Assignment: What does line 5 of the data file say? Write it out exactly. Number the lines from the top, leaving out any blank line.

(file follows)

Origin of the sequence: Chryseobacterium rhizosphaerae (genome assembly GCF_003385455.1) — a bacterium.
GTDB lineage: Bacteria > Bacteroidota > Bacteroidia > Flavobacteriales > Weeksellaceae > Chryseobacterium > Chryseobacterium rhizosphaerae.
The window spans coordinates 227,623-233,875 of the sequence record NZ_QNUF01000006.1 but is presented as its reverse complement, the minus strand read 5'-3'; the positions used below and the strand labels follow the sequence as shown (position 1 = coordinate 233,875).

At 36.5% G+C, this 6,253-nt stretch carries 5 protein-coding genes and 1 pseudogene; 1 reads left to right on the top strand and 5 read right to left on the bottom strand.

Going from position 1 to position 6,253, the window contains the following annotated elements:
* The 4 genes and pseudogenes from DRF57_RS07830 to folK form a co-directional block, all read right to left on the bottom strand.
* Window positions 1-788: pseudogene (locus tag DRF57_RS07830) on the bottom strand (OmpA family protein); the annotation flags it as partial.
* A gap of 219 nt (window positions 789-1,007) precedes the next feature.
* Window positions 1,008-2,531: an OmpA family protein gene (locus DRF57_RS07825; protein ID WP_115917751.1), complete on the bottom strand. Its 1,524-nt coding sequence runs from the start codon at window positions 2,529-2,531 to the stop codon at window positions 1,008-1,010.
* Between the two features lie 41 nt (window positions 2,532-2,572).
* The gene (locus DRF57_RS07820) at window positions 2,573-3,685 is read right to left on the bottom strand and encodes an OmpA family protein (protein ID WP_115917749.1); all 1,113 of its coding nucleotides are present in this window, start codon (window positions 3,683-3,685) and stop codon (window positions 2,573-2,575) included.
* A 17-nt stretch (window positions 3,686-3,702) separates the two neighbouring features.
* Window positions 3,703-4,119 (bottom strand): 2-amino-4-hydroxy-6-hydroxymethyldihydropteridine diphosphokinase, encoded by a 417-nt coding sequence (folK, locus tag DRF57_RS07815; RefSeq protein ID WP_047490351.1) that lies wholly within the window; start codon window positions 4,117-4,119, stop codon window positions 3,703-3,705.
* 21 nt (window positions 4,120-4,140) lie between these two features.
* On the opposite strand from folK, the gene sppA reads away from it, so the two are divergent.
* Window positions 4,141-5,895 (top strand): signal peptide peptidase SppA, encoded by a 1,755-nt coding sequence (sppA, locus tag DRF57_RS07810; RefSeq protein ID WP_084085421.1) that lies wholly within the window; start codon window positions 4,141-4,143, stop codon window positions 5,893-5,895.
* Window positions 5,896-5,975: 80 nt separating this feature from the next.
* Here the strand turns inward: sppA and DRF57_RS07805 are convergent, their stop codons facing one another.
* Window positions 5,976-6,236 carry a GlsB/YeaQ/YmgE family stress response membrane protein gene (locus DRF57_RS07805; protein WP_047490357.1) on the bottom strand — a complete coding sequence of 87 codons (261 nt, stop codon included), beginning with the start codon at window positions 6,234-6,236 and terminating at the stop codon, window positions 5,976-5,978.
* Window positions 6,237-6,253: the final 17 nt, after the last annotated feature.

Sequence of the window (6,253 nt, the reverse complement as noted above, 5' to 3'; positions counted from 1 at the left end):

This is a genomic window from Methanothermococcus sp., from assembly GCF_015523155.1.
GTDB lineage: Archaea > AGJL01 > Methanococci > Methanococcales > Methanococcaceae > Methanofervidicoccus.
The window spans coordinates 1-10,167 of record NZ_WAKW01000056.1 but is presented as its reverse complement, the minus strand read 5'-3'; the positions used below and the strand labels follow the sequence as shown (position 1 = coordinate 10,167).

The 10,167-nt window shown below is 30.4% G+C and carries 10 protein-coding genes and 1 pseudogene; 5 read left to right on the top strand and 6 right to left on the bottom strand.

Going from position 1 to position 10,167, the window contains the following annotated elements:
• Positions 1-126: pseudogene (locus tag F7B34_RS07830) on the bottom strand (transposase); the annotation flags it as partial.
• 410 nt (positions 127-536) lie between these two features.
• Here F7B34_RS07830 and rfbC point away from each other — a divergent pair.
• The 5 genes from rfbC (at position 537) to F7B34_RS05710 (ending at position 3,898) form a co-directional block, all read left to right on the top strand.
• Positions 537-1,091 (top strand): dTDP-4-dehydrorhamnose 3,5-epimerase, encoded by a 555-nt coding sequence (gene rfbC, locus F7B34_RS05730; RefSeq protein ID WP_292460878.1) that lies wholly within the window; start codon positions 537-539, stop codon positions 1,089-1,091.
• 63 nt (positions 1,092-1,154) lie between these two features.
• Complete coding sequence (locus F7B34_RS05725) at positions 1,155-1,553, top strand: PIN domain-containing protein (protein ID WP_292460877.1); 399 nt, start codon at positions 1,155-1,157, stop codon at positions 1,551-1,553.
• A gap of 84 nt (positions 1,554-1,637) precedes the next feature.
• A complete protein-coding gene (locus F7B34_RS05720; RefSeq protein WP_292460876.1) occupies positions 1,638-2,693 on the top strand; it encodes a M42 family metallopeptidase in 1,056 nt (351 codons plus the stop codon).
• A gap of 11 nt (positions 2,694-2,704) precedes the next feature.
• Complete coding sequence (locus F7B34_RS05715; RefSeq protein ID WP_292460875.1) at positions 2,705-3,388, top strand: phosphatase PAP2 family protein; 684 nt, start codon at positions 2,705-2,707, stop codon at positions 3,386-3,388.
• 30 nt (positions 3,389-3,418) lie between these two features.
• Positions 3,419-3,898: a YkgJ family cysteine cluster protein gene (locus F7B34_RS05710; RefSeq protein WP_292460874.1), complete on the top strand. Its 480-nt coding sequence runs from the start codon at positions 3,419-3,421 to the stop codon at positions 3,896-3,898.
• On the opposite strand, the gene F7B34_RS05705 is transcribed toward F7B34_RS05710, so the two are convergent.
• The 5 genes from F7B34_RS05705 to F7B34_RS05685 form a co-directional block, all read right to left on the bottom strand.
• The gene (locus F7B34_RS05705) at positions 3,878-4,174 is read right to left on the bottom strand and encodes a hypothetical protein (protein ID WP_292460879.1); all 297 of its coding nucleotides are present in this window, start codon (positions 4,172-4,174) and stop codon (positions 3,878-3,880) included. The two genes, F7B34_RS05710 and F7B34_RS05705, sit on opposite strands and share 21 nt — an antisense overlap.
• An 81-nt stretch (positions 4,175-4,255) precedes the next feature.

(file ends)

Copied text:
Going from position 1 to position 6,253, the window contains the following annotated elements: